EEOC Proposes Updates to Guidance on Religious Discrimination

By Douglas Lipsky

In November 2020, the U.S. Equal Employment Opportunity Commission (EEOC) announced proposed updated guidance on religious discrimination. The update addresses several matters and describes ways in which Title VII of the Civil Rights Act of 1964 (Title VII ) protects individuals from religious discrimination. Because the proposed guidance does not have the full force and effect of law, it takes an experienced religious discrimination attorney to protect your rights. 

The EEOC Compliance Manual: Religious Discrimination

The EEOC is considering revisions to Section 12 of its compliance manual on religious discrimination, last updated in 2008. The EEOC noted that the current version does not reflect important court decisions and recent legal developments since then. 

In short, the revisions to the guidance include important updates to protections for employees from religious discrimination in the context of reasonable accommodations and harassment and further clarifies defenses that may be available to religious employers. Highlights of the proposed update include: 

  • EEOC enforcement powers — The updated guidance specifically addresses the interplay between Title VII and the Religious Freedom Restoration Act (RFRA) and intimates that private employers may be able to use RFRA to defend a Title VII claim; however courts disagree about whether such a defense is allowed. 
  • Assessing charges of religious discrimination —  The EEOC instructs investigators to accept a charging party’s testimony that the belief, observance, or practice at issue is religious without as much investigation to obtain objective information. 
  • Employer Best Practices — The guidance recommends that employers give religious expression a degree of heightened protection compared to other types of personal expression, as long as it is not harassing or disruptive.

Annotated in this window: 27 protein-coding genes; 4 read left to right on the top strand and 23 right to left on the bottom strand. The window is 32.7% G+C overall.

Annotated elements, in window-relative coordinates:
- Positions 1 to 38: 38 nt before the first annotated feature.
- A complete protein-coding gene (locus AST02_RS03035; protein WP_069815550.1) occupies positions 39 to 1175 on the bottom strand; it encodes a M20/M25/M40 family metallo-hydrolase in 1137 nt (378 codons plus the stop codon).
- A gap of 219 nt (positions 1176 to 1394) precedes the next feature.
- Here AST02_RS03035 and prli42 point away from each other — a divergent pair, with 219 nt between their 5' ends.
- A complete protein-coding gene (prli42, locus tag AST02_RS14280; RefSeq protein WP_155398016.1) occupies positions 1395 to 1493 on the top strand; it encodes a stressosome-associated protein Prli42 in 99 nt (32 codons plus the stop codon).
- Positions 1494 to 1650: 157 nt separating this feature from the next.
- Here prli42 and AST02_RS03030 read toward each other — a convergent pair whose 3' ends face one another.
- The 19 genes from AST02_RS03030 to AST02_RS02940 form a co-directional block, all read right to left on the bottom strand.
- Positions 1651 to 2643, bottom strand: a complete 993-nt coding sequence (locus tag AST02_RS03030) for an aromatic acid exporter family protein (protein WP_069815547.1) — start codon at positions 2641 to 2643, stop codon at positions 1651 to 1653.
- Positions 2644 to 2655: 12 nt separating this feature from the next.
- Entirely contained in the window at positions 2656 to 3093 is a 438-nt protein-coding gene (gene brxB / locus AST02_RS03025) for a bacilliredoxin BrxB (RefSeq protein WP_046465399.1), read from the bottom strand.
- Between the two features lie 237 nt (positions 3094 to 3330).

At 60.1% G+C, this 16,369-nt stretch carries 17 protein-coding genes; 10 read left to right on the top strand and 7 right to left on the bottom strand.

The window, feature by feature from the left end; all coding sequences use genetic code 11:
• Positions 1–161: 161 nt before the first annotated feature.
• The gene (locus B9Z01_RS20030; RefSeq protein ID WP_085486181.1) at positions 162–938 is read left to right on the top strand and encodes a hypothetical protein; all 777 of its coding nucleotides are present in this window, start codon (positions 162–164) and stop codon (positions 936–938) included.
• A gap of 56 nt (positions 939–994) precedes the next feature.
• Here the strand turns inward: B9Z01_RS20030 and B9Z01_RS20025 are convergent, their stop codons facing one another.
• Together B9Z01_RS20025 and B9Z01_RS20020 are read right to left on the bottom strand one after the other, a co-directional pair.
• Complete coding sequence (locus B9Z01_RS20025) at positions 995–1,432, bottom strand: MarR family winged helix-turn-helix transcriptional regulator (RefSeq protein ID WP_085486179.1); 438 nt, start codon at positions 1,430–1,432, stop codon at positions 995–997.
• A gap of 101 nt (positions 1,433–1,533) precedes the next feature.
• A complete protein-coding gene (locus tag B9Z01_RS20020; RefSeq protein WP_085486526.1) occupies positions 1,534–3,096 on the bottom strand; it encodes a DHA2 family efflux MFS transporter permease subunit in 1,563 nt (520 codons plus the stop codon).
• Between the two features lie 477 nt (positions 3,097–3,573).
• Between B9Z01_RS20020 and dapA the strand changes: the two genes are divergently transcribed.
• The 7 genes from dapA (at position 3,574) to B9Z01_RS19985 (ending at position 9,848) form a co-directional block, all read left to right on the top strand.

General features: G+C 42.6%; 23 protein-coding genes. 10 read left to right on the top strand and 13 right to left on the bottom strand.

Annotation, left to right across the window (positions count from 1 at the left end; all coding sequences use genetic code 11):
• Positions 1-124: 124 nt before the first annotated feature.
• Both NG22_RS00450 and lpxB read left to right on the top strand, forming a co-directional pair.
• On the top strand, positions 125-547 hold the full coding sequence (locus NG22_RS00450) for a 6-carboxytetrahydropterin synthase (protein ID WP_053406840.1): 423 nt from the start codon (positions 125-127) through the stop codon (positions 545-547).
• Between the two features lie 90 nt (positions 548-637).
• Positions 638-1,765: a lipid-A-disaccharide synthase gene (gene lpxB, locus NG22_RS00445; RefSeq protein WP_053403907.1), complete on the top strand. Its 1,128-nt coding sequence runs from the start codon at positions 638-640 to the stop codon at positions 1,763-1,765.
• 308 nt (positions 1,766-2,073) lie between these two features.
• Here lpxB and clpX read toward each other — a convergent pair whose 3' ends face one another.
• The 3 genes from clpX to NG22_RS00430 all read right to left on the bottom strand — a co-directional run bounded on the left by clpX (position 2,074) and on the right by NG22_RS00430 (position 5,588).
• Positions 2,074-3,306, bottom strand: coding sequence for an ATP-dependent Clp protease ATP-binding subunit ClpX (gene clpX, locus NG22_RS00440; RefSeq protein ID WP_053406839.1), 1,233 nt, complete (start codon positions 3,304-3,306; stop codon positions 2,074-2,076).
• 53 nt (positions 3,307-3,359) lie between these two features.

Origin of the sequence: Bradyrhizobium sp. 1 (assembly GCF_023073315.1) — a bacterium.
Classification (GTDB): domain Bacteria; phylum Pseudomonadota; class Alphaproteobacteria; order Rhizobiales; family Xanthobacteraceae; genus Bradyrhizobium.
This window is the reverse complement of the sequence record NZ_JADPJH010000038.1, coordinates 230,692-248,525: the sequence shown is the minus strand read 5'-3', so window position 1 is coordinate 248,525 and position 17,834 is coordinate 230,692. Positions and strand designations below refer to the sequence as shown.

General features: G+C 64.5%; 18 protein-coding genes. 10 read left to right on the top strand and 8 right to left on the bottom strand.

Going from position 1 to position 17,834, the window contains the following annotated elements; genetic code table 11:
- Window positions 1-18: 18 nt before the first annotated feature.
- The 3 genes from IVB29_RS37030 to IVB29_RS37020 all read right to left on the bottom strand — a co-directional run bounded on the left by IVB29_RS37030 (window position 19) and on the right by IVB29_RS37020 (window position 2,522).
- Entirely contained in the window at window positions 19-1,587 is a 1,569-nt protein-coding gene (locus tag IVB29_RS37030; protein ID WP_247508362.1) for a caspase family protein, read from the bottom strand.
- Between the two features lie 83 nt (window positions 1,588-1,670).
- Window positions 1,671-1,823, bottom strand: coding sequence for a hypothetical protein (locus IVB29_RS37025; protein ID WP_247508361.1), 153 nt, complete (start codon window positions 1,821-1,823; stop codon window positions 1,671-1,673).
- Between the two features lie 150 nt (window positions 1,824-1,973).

Although charges filed based on religious discrimination remain a small percentage of EEOC charge types (3.7 percent in the fiscal year 2019), religious discrimination claims are on the rise. 

What exactly is religious discrimination?

Religious discrimination in the workplace occurs when an individual is treated unfairly because of his or her religious beliefs or the beliefs of an associate. In an employment setting, the term religion refers to any sincerely held ethical, personal, or religious belief. 

In short, employers are prohibited from discriminating based on religion under city, state, and federal law.  Generally, there are two types of religious discrimination — disparate treatment and failure to provide reasonable accommodation:

  • Religious disparate treatment occurs when an employment decision (hiring, firing, promoting) is based on religion or an employee is subjected to harassment because of his or her religious beliefs.
  • Reasonable accommodation discrimination occurs when an employer fails to provide reasonable accommodation for an employee’s religious beliefs (e.g allowing an employee to observe daily prayers, take time off to observe a religious holiday).

If you believe that you have been discriminated against for your beliefs, turn to Lipsky Lowe LLP. We have the skills and experience to protect your rights, inside and outside of the courtroom.

About the Author
Douglas Lipsky is a co-founding partner of Lipsky Lowe LLP. He has extensive experience in all areas of employment law, including discrimination, sexual harassment, hostile work environment, retaliation, wrongful discharge, breach of contract, unpaid overtime, and unpaid tips. He also represents clients in complex wage and hour claims, including collective actions under the federal Fair Labor Standards Act and class actions under the laws of many different states. If you have questions about this article, contact Douglas today.